Call it Savoie or Savoy, this French Alpine region makes some fascinating and delicious wines. A recent visit there was also a reminder of the hazards of life for a grape grower. The challenges don’t usually include a mountain falling on your head, but…
Not a celebration of the (too-often) repeated Beatles song, but rather a statement of a reality.
Drew Noon of McLaren Vale, Australia, says it best when he unapologetically states “I make wine in a warm climate; I make big wines.” What he suggests as “big” are somewhat reflective of a classic Australian red wine. These attributes of ripe, plump body, rich berry flavours and sometimes considerable alcohol have become the subject of mockery by many (including myself - guilty as charged).
Hell - there’s volcanos on my mind, and I don’t usually spend much time on this geophysical phenomena (oh, sure I do - who can resist the allure of "liquid, hot magma"?). Current news of the devastation suffered by people in Hawaii is hard to not feel, as for anyone suffering a natural disaster. Volcanos are just another manifestation of the power of Nature, and we can only view it with awe as humbled humans faced with things that money, politics and faith have no power to change or prevent.
When is a “critter wine” not a “critter wine”? This widely used term often speaks of the bouncing image and name to be found on some mass-produced wines.
Far from being a “critter wine”, the misleadingly named Perro Chico (Spanish for “little dog”) is actually named after a local variety of mushroom found in the region of Somontano. Not a dog to be found on the label (or in the bottle)!
There’s far too much going on in the world of Burgundy wines that leads the thoughts of a melancholic lover of those wines into deep, dark reflection. After 30 years in the wine trade, I tread the earthy pathways threaded through this region of storied vineyards with as much of a thrill as ever, but with a nagging sense of alienation that was not there before. Mud and memories cling fast to my boots, but I must admit that other musings now crowd this delicately beautiful landscape.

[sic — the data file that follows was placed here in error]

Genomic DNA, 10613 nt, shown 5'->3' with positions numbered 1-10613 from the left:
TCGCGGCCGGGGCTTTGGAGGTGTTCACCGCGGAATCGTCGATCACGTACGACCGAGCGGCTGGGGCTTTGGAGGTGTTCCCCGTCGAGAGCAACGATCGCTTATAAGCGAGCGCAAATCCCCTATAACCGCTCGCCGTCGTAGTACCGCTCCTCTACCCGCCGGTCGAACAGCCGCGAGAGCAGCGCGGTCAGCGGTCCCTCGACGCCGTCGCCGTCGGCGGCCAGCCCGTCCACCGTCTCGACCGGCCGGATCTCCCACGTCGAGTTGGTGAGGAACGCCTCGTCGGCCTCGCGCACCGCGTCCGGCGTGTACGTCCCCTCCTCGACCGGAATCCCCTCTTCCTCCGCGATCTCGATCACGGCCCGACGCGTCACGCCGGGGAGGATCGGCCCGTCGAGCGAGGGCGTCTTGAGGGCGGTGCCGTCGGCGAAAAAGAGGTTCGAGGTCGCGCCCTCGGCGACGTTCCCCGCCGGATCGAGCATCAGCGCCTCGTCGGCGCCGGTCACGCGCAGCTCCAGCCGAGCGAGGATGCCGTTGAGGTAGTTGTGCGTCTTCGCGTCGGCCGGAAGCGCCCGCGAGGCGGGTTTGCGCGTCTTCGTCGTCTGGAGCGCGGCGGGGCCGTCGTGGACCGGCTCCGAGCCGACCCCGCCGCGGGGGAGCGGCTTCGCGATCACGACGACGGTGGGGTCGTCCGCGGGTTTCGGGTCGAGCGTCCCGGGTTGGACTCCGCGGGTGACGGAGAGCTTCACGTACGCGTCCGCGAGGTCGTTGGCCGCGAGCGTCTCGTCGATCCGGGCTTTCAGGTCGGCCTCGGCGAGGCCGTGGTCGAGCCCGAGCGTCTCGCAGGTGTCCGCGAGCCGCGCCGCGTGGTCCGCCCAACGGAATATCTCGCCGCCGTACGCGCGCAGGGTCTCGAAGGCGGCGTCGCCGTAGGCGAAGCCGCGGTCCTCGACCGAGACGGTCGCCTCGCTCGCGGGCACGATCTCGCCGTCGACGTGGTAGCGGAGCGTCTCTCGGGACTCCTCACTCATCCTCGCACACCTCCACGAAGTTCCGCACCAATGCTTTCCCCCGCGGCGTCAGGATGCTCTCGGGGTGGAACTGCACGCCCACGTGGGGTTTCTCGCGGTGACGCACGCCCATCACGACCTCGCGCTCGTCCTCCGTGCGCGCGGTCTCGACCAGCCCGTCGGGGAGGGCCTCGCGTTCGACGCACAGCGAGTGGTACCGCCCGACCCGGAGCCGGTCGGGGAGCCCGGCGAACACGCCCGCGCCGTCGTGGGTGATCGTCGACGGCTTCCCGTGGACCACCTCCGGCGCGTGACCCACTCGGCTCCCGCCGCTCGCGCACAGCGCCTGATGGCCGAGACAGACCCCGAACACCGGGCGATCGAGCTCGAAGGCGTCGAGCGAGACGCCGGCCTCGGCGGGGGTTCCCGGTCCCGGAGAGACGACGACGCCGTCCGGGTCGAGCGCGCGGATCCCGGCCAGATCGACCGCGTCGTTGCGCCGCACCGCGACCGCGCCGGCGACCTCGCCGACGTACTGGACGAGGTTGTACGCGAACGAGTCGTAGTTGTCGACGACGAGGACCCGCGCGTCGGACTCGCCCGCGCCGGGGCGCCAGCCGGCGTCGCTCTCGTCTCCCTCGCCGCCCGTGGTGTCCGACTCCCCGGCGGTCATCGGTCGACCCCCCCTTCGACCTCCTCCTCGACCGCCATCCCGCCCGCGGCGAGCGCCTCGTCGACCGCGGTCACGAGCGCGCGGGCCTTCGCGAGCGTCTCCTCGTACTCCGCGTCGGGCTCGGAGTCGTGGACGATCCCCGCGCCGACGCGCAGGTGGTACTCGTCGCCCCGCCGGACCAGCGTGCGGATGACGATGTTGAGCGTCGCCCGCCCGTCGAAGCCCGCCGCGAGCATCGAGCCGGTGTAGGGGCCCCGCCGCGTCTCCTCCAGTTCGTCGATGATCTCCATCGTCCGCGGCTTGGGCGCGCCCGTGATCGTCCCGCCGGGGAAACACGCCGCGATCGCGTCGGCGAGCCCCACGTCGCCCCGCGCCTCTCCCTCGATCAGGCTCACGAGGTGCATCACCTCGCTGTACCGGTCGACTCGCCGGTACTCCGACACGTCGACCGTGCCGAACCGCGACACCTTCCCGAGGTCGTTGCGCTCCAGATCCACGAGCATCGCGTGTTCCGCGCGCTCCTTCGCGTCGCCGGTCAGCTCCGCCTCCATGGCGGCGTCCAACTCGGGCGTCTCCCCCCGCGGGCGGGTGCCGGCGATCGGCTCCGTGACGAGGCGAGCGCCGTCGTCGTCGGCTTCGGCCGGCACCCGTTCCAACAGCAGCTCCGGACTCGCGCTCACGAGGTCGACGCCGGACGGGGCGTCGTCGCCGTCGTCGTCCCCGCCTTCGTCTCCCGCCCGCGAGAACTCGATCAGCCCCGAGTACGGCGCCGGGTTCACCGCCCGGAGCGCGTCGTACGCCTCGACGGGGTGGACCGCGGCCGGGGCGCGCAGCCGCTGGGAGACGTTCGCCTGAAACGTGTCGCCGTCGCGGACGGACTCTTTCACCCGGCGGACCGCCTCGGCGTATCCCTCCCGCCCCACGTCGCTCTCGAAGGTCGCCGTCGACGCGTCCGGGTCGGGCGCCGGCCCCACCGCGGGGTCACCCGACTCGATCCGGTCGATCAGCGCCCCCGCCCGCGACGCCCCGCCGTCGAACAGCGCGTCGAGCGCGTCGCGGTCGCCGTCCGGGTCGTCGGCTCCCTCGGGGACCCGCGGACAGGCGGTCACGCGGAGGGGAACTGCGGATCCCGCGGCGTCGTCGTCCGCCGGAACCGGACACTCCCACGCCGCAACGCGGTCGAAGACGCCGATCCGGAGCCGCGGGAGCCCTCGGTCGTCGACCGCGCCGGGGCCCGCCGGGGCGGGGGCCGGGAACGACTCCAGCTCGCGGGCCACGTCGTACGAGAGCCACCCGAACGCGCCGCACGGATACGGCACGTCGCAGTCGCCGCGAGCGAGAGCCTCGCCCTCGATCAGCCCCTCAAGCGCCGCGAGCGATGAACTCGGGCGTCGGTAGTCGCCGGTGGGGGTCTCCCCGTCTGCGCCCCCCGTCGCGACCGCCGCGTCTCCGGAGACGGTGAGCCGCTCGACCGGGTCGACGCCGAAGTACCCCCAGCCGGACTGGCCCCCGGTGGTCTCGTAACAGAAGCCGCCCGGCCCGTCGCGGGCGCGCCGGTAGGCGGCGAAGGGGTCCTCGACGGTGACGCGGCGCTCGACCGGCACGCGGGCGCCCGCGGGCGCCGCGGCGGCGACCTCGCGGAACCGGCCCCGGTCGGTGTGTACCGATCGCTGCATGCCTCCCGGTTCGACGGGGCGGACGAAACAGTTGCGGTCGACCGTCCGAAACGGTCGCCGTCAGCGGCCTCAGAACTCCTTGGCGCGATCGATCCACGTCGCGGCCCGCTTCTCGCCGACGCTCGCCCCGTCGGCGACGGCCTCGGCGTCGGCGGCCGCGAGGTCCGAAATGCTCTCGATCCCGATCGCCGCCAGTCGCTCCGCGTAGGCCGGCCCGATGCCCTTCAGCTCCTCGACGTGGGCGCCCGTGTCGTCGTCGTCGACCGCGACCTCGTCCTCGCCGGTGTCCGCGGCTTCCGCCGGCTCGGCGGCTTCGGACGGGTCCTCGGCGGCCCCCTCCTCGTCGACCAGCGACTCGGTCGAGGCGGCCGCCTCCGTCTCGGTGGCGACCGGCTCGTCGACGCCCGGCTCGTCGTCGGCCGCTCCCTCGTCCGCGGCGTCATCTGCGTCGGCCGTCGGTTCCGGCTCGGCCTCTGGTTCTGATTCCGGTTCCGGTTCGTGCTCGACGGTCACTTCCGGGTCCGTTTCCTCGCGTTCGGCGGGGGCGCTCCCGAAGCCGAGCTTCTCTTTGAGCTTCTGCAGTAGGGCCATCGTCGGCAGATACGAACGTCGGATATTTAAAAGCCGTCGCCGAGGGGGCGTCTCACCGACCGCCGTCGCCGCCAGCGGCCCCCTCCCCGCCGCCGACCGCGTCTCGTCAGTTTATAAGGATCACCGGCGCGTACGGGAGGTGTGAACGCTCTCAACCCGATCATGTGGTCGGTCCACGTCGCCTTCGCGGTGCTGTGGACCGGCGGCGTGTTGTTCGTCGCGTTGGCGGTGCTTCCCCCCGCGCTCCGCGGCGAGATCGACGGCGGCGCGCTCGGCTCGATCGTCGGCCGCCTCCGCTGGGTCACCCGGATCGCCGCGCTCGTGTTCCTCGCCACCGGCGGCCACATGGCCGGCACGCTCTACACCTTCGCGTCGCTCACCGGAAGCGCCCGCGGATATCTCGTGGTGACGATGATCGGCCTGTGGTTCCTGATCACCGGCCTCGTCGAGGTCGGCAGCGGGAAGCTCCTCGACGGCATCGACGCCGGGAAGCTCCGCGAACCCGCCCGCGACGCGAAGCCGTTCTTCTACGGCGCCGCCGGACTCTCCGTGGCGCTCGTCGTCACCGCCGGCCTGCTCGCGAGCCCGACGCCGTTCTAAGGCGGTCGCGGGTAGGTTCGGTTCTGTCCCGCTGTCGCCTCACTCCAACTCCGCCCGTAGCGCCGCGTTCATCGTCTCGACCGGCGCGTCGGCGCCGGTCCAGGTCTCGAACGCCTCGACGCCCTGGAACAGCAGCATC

Just recently, I was listening to an interview with author Victor Hazan. This man was a pioneer wine writer when not every one of us and our dogs were “into” wine. Erudite, and philosophic with vast experience Hazan did a most eloquent job of making a plea for wines that taste of place and their origins far better than many rabid “terroir-ists”.
Tuscany is, in the realm of Italian wine, fairly terra cognita. A great tourist destination for manifest reasons, Tuscany can offer it all; beauty, history, wine, food - all the essentials. Specifically in wine, the superstars of Tuscany these days are Brunello di Montalcino, and the now well established sexy, non-traditional blends that used to be called “Super-Tuscans”.